It's not easy. When I talk to or even see an adult with cerebral palsy, I have no idea where to put my eyes. I want desperately to inspect their wheelchair, their gait, their hand control, but I don't want to be accused of one of the seven deadly able-bodied sins: Staring. I feel self-conscious. I have a million personal questions that are totally inappropriate to ask a stranger (When did you learn how to walk? How well did you do in school? Is your daily life difficult? Can you drive? What does it feel like when you can't control your body?) so I stumble and stutter to find small talk topics. I am clueless for how to interpret facial expressions on someone who doesn't have normal control of their facial muscles — particularly those with low muscle tone, making them appear sullen — and therefore constantly worry that they are irritated at me.

I know that someday in the future this will be second nature to me. But for now it's not. And I marvel that even people with disabilities think this is easy because the range even just within the CP spectrum is so huge. 

I guess it's because by being part of the group, they have more occasion to interact with other members of that group, even those whose disabling attributes are very different from their own. So I know the solution is simply to interact more frequently with people with disabilities. It's worked for me with other groups of people, most notably when I fell into a crowd of Gabonese in France. Growing up and now living in suburban Oregon, black people are a rarity. I was nervous and self-conscious around my new African friends, but they were welcoming and little by little I learned how to interact with them and it didn't feel awkward anymore. I most certainly did not treat them "like anyone else" because we treat everyone differently according to who they are. If I had treated them like my French professors, for example, they would have been very put off and we never would have become friends.

Likewise, my acquired comfort with interacting with French Africans does not translate to interacting with black Americans. They have a different culture that has nothing to do with their similar skin color and I still rarely interact with them so I feel awkward when I do.

Considering all my travels and all the languages I've learned, I doubt I'm particularly xenophobic or prejudiced. Learning how to interact with people who are different than you is not automatic because no one is born knowing everyone else's culture.

For that reason, going to school in an inclusive classroom is as much to me about Jaden's education as it is about Malachi's.

Jessie Kirk Photography

(What? You were expecting a Valentine's Day post? Click that link to find out why I think V day is weird.)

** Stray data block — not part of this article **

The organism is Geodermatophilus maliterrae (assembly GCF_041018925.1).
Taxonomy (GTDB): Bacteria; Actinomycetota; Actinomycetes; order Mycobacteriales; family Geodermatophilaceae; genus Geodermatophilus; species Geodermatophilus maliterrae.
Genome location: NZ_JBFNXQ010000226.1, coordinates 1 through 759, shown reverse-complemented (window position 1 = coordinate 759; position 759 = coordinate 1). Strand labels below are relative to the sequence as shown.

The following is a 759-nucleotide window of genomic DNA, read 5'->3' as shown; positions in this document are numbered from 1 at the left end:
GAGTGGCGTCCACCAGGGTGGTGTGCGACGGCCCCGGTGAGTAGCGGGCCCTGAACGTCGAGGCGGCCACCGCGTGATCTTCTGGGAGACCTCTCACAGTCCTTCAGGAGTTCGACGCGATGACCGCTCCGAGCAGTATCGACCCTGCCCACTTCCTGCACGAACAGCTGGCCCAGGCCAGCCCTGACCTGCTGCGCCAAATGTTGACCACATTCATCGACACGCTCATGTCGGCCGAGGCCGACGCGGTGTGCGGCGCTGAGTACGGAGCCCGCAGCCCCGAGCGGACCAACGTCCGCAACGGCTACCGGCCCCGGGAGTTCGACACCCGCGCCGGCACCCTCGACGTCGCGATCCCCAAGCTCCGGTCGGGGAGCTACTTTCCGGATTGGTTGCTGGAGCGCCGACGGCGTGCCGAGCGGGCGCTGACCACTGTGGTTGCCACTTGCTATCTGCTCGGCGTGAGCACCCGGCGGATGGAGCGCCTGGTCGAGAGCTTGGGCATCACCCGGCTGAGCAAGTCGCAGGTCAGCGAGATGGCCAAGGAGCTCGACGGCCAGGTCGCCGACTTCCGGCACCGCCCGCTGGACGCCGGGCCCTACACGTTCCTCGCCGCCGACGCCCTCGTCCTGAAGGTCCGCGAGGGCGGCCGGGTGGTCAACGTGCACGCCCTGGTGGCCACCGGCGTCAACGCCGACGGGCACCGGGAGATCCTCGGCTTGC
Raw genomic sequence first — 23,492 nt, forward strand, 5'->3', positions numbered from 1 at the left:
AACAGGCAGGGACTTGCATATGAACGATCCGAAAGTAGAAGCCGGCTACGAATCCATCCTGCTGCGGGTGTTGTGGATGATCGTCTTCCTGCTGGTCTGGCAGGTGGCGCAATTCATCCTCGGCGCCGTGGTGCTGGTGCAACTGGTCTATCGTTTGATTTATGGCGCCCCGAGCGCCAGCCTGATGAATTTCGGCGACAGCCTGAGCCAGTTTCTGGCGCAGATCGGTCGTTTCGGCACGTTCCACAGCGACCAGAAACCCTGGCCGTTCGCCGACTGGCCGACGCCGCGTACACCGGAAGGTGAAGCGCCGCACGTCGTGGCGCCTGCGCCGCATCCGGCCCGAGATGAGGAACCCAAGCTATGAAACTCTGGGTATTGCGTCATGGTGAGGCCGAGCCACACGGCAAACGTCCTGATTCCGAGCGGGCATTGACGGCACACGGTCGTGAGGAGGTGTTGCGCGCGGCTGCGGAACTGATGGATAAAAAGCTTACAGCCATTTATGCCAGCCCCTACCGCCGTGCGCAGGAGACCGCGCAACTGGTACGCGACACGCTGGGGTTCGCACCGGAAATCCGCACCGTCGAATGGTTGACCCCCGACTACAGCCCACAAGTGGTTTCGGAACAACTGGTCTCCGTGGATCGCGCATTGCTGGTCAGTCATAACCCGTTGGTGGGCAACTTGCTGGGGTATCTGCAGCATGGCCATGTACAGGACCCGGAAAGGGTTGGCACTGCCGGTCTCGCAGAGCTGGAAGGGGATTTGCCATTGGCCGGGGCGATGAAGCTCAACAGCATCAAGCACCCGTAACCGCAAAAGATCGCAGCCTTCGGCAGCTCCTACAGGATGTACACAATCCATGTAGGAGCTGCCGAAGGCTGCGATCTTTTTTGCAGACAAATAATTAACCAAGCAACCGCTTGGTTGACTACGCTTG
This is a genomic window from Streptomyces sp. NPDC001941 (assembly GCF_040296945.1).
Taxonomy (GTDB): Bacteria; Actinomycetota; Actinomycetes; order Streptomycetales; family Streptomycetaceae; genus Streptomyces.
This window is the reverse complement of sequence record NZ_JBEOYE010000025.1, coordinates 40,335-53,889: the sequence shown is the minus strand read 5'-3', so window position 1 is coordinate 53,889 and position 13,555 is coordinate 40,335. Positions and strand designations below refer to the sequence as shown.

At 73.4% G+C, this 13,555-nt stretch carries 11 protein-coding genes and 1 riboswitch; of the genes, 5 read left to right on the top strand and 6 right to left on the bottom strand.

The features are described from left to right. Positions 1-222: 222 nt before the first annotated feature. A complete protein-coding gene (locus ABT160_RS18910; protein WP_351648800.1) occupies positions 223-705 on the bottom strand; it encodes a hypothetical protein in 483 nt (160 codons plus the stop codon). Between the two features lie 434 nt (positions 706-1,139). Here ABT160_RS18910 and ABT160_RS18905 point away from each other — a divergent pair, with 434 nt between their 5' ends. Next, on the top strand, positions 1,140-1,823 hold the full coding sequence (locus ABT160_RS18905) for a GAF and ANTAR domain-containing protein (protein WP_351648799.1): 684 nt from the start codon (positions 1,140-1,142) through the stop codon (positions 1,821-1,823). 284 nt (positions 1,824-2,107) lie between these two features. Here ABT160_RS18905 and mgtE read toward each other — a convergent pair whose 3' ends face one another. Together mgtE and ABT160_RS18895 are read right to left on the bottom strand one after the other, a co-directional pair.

Monday, February 13, 2012

How being a special needs parent is like the Iraq War

Yesterday, I told you about "Including Samuel," a documentary primarily about a little boy with fairly severe CP who was enrolled in a typical kindergarten class.

Imagining a world where disability is normal and Malachi is seen as just another child would take a huge load off my mind — and I do think that inclusive education is a giant step in the right direction.

But I have to be honest and say that it's not the entire equation for me. Malachi's functionality and independence is important to me too. It's for those reasons that I've worked very hard ever since his diagnosis to find and implement as many therapies and interventions as I can.

Jessie Kirk Photography

Without that fire, that burning need to help him overcome this, I know in my heart Malachi would have less functionality than he has now and be set up for a more constrained life. (How much more? That I couldn't say.)

Beyond a doubt, my husband and I would have been happier if we could have just shrugged and said: "OK, cerebral palsy, cool, whatever." But here's the rub: Until a person is two years old, "more" (Again, how much more? No one knows.) can be done to rewire the brain than at any time afterwards. This is a biological function. It enables babies to learn lots of complex tasks like walking and talking without having to study, something I'm sure they would be very bad at.

So that puts me in this weird place of at once being Malachi's biggest cheerleader and his biggest critic. I did the best I could and gave him as many opportunities as I could and so mostly I feel OK about where we are now because I honestly don't think I could have done better. But many days I feel like screaming at Malachi — and, I'm ashamed to admit, some days I do — that I am working so hard to teach you to roll/sit/crawl. Why don't you know how yet??? Even other children with cerebral palsy can roll/sit/crawl by now!

So it's very hard for me to "accept" Malachi's CP when I'm working so hard to help him overcome it. As his second birthday approaches, though, I am beginning to feel like I can shift focus toward accepting him the way he is and urging others to do the same.

I'm looking forward to that time. I think it will be a relief in many ways. But I also don't think I could have skipped straight to it without jeopardizing some of his functionality.

For some reason this puts me in mind of the Iraq War. There was this huge burst of energy to try to "accomplish" an undefinable goal, lots of sacrifices made, small battles won, and probably some big badness avoided. But after all's said and done it's hard to claim "victory," because real life is messier than that. It's hard to know if what we did really made a difference or if we just want to believe it did.

At least we can draw down our "troops" in two years instead of 10....